An outbreak of Covid-19 at a prison has caused England's smallest county to have the highest infection rates in the country, officials have said.
The Ministry of Justice (MoJ) confirmed cases at HMP Stocken in Rutland.
On Monday, statistics showed the county had 199 new cases in the week up to 4 February, giving it a rate per 100,000 people of 498.4.
Rutland and Melton MP Alicia Kearns said she understands "around half" of cases in the county were in the prison.
The rate in the week up to 28 January was 162.8, with 65 new infections.
The category C prison - which can hold up to 950 inmates - had been free of the virus for 11 months, according to the Prison Service.
'Limit the spread'
Mike Sandys, director of public health for Leicestershire County Council and Rutland, said Rutland's small population of just under 40,000 residents meant its infection rate was more susceptible to spikes.
He said the outbreak at Stocken probably involved "tens of cases", but urged people to maintain social distancing and other preventative measures to "stop the virus spreading".
"It doesn't take so many cases, given the small size of Rutland's population, for that to make a really big difference to the rate," he said.
"There is at least some reassurance for local people - it isn't that we're seeing a massive increase in community transmission, it is contained within the prison setting."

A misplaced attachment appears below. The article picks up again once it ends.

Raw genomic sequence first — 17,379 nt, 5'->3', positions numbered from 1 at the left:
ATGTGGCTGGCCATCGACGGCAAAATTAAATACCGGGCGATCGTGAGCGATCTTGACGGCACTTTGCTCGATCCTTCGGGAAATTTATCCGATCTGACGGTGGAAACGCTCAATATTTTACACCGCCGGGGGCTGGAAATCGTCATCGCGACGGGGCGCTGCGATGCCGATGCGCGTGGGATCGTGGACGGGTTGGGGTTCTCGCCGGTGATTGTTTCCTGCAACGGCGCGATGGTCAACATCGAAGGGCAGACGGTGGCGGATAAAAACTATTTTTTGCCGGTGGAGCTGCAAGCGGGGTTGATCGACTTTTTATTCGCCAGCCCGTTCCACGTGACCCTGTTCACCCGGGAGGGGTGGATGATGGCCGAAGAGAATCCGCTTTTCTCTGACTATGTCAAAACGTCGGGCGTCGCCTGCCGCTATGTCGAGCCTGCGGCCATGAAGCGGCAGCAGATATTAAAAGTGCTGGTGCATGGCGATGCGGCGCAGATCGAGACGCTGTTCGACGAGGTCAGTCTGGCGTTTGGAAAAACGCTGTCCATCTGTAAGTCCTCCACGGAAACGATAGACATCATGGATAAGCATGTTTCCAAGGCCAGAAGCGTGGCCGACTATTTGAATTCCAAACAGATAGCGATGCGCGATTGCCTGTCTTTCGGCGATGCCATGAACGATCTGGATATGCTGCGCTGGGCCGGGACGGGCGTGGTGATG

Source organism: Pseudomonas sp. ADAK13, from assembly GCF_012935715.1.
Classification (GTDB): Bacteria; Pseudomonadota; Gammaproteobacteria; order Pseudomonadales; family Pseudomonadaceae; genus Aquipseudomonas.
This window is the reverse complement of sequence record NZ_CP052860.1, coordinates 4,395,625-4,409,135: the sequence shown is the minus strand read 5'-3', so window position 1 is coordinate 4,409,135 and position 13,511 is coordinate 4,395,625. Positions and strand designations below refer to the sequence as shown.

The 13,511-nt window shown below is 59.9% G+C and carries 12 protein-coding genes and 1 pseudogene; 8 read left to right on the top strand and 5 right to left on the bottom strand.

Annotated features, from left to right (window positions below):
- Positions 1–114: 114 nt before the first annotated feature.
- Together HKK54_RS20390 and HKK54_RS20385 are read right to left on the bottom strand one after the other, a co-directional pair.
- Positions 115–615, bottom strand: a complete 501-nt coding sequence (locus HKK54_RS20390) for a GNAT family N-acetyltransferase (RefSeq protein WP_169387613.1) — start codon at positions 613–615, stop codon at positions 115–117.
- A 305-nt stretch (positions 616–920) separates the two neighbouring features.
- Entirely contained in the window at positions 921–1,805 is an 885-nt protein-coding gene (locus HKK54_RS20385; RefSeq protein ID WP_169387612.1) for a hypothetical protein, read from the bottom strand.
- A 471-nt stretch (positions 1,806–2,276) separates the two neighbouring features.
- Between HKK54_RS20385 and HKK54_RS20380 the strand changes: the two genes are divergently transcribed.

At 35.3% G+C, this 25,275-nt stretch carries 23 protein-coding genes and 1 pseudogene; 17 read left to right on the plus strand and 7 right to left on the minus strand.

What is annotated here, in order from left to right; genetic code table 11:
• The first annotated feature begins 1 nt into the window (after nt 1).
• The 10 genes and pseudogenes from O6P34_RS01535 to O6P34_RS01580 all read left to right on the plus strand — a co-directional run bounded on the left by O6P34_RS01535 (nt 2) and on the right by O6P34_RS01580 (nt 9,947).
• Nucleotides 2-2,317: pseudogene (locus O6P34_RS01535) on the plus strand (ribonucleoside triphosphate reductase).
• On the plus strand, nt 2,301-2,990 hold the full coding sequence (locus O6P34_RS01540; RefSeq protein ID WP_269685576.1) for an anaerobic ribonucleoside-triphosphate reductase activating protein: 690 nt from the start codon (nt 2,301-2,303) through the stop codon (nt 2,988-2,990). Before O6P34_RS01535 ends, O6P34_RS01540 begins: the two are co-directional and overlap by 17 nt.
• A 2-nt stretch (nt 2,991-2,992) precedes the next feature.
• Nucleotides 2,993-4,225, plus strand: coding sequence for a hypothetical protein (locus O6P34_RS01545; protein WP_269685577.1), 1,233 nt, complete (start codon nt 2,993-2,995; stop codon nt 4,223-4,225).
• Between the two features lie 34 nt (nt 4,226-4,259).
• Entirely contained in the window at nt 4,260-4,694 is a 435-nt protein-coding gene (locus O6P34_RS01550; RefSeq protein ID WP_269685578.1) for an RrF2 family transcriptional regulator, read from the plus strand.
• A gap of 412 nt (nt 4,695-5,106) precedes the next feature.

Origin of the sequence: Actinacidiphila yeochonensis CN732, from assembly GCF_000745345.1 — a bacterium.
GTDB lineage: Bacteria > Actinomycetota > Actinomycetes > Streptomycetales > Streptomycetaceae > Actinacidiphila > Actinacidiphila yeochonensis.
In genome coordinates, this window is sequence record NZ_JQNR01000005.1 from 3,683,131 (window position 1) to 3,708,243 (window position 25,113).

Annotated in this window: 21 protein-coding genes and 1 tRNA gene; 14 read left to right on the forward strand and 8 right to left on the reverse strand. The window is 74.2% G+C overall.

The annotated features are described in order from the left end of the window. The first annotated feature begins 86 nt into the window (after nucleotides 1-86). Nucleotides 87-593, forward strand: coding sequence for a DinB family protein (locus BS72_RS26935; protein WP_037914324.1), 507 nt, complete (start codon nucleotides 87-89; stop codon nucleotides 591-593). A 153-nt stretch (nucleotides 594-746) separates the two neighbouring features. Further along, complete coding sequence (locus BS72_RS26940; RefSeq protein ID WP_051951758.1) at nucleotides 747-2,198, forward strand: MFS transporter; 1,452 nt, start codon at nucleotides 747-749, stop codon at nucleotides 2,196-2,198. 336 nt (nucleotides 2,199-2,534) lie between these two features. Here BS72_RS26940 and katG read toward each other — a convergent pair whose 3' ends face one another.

Despite the prison outbreak Mr Sandys said infection rates in Rutland had been following a downward trend, with rates across the East Midlands "coming down steadily" in recent weeks.
Ms Kearns, the Conservative MP for the county, said she believed "around half of all cases" in Rutland were in the prison.
But she added the governor had her "full support and confidence" to get the outbreak under control.
Officials confirmed mass testing for all staff and everyone housed on four of its seven wings which are affected by the virus.
The MoJ has not confirmed how many positive cases have been identified at the prison, but said it is taking "precautionary measures" and "will continue to closely monitor the situation".
"Our priority is to limit the spread of the virus and protect the lives of those who live and work in our prisons," a statement said.